Deerfield Township residents learn about crime prevention

MORLEY — Deerfield Township resident Bonnie Santos admits that she doesn’t always make a complete stop at four-way intersections because she’s afraid of being carjacked.

Her husband, Jose, said he felt pressured and intimidated when two men recently came to his door and tried to convince him they were carpet cleaners, asking to be let inside the house.

“We wanted to learn more about what kind of protection we can do for ourselves,” Bonnie said. “We live in the country, off the beaten path, and our land is real dark. The closest homes are up our driveway and it’s about a quarter mile long. … We just wanted to know what we can do for protection within the law.”

On Wednesday, Bonnie and Jose Santos were two of about 20 people who attended an anti-crime workshop at Deerfield Township Hall in Morley, where Mecosta County Sheriff’s Sgt. Scott Ruggles and retired officer Frank Socha gave citizens tips on how to prevent themselves from being crime victims and what steps to take if their best-laid plans fail.

Township supervisor Gordon Galloway said township officials decided to host the workshop after a recent rash of home invasions and larcenies, including incidents that targeted the Amish community.

Ruggles told the audience that the best defense is to be aware of your surroundings. He advised people to keep in close contact with their neighbors so they can share information on anything strange happening in their neighborhood. Calling police at the first sign of suspicious activity could prevent someone’s home from being broken into, he said.

“We’re starting to see more daytime break-ins than we did in past years,” he told the audience when asked about trends in home invasions. “We still get break-ins at night, but those tend to be seasonal (homes). The rest happen during the day, usually when we’re at work.”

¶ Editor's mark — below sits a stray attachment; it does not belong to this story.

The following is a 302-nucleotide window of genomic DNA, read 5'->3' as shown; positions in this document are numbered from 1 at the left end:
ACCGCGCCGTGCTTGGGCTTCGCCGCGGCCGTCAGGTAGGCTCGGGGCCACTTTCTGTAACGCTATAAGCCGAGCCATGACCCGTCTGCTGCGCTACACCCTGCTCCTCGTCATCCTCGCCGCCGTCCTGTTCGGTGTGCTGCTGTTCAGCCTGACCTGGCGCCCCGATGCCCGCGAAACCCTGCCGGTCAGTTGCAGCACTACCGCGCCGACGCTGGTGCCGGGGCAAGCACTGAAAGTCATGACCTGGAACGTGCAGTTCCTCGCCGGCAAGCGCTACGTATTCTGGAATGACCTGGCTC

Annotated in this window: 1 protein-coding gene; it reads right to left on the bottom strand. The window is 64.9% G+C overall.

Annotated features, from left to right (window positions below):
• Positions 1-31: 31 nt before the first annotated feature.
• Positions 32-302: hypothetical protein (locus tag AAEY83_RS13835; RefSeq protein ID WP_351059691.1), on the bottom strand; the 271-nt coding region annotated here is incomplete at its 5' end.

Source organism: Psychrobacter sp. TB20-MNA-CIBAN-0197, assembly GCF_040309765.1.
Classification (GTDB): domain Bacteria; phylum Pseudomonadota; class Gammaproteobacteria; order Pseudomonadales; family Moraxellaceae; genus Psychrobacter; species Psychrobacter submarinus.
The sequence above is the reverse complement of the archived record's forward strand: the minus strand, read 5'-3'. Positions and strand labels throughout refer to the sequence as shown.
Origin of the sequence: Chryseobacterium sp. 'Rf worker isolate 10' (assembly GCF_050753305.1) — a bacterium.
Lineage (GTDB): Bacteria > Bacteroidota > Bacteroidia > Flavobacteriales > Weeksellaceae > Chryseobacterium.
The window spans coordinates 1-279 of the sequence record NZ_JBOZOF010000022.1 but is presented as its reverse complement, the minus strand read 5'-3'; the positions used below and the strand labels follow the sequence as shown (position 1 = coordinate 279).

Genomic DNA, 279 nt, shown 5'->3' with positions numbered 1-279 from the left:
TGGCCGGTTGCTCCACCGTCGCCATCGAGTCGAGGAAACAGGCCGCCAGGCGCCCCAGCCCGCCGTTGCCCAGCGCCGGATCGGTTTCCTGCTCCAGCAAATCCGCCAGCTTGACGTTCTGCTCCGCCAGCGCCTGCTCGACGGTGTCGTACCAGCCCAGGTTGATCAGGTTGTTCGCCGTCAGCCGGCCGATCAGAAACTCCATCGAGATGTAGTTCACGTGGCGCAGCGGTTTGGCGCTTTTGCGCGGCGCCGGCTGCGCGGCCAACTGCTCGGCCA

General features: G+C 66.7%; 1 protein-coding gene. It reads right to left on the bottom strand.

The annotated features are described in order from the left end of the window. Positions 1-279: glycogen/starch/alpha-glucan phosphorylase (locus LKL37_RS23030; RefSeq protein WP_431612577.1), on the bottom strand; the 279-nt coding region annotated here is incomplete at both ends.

Socha, who instructs concealed weapons permit courses in Mecosta County, talked about gun safety and how to prepare to use a weapon one keeps in their home for protection.

“The gun is the last step,” he said. “A fire arm should be the last resort when all else fails.”

Ruggles and Socha also gave the following tips on Wednesday:

  • Get the best possible description of a suspicious vehicle. Familiarize yourself with makes and models as well as model years. Describing a late-80s blue Buick LeSabre to an officer gives them more to go on than simply saying you saw a four-door sedan. Partial license plate numbers are better than nothing.
  •  Lock your doors. “This is not 30 years ago,” Ruggles said.
  • Let your neighbors know when you’ll be away on vacation and whether they should expect to see someone coming to your house during that time. Have them pick up your mail and packages to create the illusion that you’re home.
  • Don’t post Facebook statuses about going on vacation. Although you might trust your friends, you can’t trust who they might share that information with.
  • Set up a phone tree with four or five people in your neighborhood. If anything suspicious is happening near your house, you can call to see if someone else knows what’s going on or warn them about what you’ve seen.
  • If you own a handgun, practice shooting at realistic targets and add stress to your training to make the situation as real as possible.
  •  Train in all seasons while wearing all types of clothing, Socha said. It’s also good to get practice at night if you can do so in a safe environment.
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Posted by Whitney Gronski-Buffa

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